You may have guessed, we were in the service of our country, specifically, the United States Army. Our age-range was from nineteen to twenty-five (on average). We were a mixed bag; every race and color you could think of was represented. The most outstanding attribute we had going was the respect we had for one another. Contrary to what the average person stateside might think, we were an army of outstanding gentlemen.

Keep in mind, this was an era long before any form of political correctness had been introduced. Being in harm’s way some how eliminates a need for political correctness. In any event none of us had yet to hear the term expressed.

From basic training on, and all through the fulfillment of a required tour of duty, for us common soldiers, all things were equal. And I mean equal! We ate, slept, showered, prayed and went to the bathrooms (if you could call them that) together. And what whining there was, managed to come across as a factor for unity. There was no separation of states (life’s stations). We laughed at and with each other. Sure we all complained, but for some reason, it didn’t come out like someone whining about the weather, or the table a waiter showed them to. All of our seats were the same price. There wasn’t anything special about being up front.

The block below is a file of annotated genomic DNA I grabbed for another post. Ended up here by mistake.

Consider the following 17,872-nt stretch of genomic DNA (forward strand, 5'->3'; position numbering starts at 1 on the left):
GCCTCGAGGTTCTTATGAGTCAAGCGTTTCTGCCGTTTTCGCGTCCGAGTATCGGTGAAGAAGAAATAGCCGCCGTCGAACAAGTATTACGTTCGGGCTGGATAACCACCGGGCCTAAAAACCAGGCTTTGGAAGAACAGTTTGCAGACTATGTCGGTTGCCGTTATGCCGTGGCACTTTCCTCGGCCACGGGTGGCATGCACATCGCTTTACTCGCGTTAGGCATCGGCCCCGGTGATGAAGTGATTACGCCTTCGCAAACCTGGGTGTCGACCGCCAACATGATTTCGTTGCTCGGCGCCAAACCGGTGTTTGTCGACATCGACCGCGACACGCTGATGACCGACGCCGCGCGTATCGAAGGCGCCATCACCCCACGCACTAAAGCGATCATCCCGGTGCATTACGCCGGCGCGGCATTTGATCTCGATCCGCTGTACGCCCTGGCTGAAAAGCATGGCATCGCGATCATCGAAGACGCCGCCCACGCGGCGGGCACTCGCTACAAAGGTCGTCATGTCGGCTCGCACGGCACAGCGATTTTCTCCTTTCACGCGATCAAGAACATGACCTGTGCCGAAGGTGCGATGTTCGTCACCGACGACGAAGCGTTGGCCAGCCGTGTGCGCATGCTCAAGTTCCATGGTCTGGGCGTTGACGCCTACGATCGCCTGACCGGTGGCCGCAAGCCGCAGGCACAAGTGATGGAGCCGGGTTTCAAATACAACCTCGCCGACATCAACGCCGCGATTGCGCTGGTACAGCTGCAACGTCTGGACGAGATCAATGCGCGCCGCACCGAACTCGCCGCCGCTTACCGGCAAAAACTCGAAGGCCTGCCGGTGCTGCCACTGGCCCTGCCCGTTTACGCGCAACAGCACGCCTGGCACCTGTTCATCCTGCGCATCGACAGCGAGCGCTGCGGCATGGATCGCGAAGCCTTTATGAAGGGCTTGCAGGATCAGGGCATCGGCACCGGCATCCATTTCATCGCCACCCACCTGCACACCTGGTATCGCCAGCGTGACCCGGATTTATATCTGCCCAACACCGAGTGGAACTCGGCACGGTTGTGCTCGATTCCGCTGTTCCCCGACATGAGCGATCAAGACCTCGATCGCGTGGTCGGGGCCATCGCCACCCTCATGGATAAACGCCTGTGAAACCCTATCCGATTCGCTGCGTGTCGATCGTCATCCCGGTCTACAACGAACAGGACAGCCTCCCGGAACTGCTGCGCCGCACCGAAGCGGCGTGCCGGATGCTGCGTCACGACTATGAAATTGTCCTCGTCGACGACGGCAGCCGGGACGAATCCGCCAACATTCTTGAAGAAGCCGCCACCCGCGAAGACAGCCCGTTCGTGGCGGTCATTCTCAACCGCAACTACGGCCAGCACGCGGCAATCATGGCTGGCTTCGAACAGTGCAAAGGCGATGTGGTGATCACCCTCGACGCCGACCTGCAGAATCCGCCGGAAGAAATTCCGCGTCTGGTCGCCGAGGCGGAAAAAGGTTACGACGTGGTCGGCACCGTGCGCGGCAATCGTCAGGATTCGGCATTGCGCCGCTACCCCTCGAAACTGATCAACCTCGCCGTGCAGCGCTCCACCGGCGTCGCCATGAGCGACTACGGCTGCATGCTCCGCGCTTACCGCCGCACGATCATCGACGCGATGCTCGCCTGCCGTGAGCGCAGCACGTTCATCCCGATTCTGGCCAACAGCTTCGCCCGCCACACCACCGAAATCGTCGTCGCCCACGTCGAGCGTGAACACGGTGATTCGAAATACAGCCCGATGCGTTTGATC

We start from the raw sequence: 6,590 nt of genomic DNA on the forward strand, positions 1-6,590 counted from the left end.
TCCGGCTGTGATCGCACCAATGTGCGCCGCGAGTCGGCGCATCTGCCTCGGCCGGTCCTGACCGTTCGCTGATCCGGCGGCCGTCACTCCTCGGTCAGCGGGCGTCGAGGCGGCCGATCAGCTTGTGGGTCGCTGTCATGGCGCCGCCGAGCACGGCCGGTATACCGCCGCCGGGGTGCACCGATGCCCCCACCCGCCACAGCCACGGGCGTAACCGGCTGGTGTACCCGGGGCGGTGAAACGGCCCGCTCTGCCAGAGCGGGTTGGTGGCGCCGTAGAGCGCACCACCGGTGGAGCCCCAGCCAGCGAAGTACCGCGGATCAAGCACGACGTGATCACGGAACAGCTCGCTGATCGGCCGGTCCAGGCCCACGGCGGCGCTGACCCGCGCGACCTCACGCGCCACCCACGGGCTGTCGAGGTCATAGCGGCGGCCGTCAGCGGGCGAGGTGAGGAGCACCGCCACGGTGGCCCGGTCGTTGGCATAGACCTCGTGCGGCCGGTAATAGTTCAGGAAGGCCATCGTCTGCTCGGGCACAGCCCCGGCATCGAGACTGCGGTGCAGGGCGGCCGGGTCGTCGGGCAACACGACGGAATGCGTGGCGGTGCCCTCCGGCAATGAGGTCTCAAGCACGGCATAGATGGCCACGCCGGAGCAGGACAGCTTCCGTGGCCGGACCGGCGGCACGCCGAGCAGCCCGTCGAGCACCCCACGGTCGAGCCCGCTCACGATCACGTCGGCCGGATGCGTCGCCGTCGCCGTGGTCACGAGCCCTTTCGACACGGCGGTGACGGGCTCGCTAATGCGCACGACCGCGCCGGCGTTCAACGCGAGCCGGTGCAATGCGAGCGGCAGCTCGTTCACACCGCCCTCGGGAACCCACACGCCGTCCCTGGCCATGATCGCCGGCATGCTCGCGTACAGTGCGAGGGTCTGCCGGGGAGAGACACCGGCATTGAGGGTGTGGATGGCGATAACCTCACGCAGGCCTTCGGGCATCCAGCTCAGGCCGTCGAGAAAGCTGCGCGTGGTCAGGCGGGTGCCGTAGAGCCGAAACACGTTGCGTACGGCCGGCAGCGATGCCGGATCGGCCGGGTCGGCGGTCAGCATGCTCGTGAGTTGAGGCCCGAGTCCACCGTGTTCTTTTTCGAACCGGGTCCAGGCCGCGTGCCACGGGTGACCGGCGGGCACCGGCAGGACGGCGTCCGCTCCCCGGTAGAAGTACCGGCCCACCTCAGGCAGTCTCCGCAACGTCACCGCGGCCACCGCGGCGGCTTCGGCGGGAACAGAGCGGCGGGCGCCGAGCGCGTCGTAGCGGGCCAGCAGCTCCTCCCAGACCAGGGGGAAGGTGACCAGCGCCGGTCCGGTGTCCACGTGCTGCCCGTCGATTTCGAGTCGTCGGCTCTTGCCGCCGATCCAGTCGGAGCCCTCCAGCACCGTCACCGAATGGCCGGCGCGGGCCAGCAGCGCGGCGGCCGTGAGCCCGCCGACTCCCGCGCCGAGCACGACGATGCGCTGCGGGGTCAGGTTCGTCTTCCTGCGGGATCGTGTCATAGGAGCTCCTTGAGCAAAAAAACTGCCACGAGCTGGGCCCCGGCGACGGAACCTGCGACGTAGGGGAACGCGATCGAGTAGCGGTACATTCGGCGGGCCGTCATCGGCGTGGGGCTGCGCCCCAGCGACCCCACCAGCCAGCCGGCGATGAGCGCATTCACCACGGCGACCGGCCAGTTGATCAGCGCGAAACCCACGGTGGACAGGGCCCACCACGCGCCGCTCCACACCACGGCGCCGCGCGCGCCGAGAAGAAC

Without consciously going for it, in our own makeshift way, many of us were becoming amateur philosophers. We existed in a no holds barred environment. Personal questions were asked and usually answered with total honesty. We wore whom we were on our sleeves for all to see and feel. Sure there were times when things raised in conversation became too personal for a guy to handle. A build up of incipient anger flickered, then was headed off and defused before turning into anything more than a little extra heated conversation. Only when serious drinking was involved did we ever experience some uncommonly difficult moments. I guess that’s why the army did whatever they could to keep us enlisted guys away from hard liquor. The definitive word is “try.” American soldiers are the most inventive in the world. We always had a bottle to pass around. Admittedly, some of what I ingested was downright vile.

Still, I was only nineteen years old, I hadn’t had the time to cultivate any serious lifelong relationships at home. The guys who experienced a breakup with a stateside girlfriend were the ones who suffered the most; yet it was never an annoyance to any of us. It never came across as whining.

We managed to enjoy a diversion or two. For a short period of time we had a tackle football league (if you could call it that). A group of guys who were heavy duty jocks back home decided to continue competing while in the service. It didn’t last very long – we were systematically killing one another.